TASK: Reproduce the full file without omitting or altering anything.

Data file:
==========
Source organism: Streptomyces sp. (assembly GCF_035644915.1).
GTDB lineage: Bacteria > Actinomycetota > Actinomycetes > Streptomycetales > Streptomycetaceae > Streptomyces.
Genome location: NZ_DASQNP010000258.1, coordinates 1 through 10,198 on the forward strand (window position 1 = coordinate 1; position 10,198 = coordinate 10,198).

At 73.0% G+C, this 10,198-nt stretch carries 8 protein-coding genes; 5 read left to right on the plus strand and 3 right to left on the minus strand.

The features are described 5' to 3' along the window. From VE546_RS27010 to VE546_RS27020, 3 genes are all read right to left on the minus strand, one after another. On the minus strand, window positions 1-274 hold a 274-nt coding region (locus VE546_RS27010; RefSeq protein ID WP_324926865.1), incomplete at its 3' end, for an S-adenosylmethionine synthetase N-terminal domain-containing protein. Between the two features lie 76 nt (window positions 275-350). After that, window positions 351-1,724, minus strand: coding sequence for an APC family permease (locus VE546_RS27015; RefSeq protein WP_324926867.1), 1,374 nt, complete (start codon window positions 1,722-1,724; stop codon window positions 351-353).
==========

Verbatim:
Source organism: Streptomyces sp. (assembly GCF_035644915.1).
GTDB lineage: Bacteria > Actinomycetota > Actinomycetes > Streptomycetales > Streptomycetaceae > Streptomyces.
Genome location: NZ_DASQNP010000258.1, coordinates 1 through 10,198 on the forward strand (window position 1 = coordinate 1; position 10,198 = coordinate 10,198).

At 73.0% G+C, this 10,198-nt stretch carries 8 protein-coding genes; 5 read left to right on the plus strand and 3 right to left on the minus strand.

The features are described 5' to 3' along the window. From VE546_RS27010 to VE546_RS27020, 3 genes are all read right to left on the minus strand, one after another. On the minus strand, window positions 1-274 hold a 274-nt coding region (locus VE546_RS27010; RefSeq protein ID WP_324926865.1), incomplete at its 3' end, for an S-adenosylmethionine synthetase N-terminal domain-containing protein. Between the two features lie 76 nt (window positions 275-350). After that, window positions 351-1,724, minus strand: coding sequence for an APC family permease (locus VE546_RS27015; RefSeq protein WP_324926867.1), 1,374 nt, complete (start codon window positions 1,722-1,724; stop codon window positions 351-353).